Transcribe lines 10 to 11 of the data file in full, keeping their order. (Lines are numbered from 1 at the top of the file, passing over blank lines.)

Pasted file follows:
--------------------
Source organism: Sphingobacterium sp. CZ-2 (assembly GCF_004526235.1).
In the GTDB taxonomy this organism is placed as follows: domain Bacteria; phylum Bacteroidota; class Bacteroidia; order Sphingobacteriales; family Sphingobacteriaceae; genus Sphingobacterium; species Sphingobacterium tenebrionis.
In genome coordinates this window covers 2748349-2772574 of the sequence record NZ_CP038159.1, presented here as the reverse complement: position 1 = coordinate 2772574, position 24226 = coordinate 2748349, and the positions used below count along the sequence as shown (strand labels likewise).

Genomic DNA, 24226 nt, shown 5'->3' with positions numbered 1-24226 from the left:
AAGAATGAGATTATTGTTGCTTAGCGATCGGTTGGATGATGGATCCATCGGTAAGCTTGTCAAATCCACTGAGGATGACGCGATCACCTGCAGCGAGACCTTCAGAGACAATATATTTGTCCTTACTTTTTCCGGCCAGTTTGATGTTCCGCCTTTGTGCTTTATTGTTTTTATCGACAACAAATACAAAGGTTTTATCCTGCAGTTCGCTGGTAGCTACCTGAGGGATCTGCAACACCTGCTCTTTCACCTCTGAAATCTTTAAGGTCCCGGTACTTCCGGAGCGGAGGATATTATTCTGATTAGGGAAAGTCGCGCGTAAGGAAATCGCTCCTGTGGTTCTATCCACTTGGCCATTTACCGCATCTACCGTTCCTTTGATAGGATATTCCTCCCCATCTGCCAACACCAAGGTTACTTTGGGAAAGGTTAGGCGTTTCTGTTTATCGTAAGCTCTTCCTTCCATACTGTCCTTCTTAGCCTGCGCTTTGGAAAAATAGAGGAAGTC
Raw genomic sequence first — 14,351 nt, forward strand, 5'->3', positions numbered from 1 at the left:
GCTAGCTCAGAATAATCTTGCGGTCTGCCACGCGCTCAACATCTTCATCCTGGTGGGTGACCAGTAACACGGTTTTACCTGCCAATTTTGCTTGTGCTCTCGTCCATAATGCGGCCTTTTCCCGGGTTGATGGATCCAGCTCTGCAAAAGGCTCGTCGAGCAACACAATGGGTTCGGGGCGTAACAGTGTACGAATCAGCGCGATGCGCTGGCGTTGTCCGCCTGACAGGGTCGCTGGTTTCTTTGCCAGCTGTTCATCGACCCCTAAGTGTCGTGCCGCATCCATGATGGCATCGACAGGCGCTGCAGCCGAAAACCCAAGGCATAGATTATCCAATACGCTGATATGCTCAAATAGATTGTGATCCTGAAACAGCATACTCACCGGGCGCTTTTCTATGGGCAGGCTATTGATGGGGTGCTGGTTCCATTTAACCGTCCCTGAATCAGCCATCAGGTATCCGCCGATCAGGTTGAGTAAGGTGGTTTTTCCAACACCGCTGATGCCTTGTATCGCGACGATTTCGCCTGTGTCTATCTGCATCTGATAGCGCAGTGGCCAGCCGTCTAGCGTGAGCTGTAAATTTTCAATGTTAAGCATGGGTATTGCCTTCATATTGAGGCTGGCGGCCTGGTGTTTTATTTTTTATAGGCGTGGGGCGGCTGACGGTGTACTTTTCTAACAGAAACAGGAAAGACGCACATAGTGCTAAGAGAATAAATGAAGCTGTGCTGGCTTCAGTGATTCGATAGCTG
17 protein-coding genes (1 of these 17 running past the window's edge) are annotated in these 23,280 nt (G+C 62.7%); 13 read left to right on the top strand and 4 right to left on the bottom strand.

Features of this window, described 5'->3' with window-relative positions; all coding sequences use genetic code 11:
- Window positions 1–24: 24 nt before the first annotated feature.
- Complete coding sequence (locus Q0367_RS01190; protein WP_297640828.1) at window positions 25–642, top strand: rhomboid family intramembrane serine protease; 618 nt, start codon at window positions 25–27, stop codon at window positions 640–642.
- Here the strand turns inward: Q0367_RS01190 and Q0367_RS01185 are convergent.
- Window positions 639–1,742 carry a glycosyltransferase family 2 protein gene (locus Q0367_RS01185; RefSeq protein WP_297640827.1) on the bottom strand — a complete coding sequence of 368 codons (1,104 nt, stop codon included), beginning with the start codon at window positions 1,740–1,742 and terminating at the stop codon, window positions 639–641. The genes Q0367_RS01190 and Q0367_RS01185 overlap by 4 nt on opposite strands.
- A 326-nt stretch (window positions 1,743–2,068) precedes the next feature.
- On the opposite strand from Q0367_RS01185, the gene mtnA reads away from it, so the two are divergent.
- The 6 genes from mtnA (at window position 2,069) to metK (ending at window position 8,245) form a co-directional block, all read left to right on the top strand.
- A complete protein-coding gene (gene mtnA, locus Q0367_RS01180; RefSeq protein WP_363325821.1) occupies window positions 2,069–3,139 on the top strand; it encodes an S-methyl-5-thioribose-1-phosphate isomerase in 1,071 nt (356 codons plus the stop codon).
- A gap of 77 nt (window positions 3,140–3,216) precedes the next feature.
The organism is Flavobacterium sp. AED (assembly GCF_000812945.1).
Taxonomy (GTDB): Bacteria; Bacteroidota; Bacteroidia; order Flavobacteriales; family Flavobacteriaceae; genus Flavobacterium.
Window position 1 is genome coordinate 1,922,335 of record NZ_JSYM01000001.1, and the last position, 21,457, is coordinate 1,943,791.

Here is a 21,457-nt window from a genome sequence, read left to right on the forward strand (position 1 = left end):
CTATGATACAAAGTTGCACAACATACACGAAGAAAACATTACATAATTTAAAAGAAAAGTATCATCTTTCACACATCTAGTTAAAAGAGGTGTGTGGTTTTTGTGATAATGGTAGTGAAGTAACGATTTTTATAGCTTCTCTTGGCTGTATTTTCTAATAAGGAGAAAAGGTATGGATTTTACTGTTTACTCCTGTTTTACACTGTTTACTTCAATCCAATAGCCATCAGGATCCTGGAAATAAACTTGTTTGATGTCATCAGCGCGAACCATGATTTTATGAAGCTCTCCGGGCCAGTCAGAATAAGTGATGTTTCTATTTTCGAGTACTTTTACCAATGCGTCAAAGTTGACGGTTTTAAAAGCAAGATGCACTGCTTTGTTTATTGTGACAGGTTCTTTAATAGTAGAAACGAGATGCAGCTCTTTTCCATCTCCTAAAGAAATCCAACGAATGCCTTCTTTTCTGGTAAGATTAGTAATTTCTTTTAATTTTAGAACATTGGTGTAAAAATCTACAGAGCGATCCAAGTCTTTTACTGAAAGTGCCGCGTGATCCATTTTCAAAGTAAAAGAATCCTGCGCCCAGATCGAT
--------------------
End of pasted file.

- Window positions 1–24: 24 nt before the first annotated feature.
- Complete coding sequence (locus Q0367_RS01190; protein WP_297640828.1) at window positions 25–642, top strand: rhomboid family intramembrane serine protease; 618 nt, start codon at window positions 25–27, stop codon at window positions 640–642.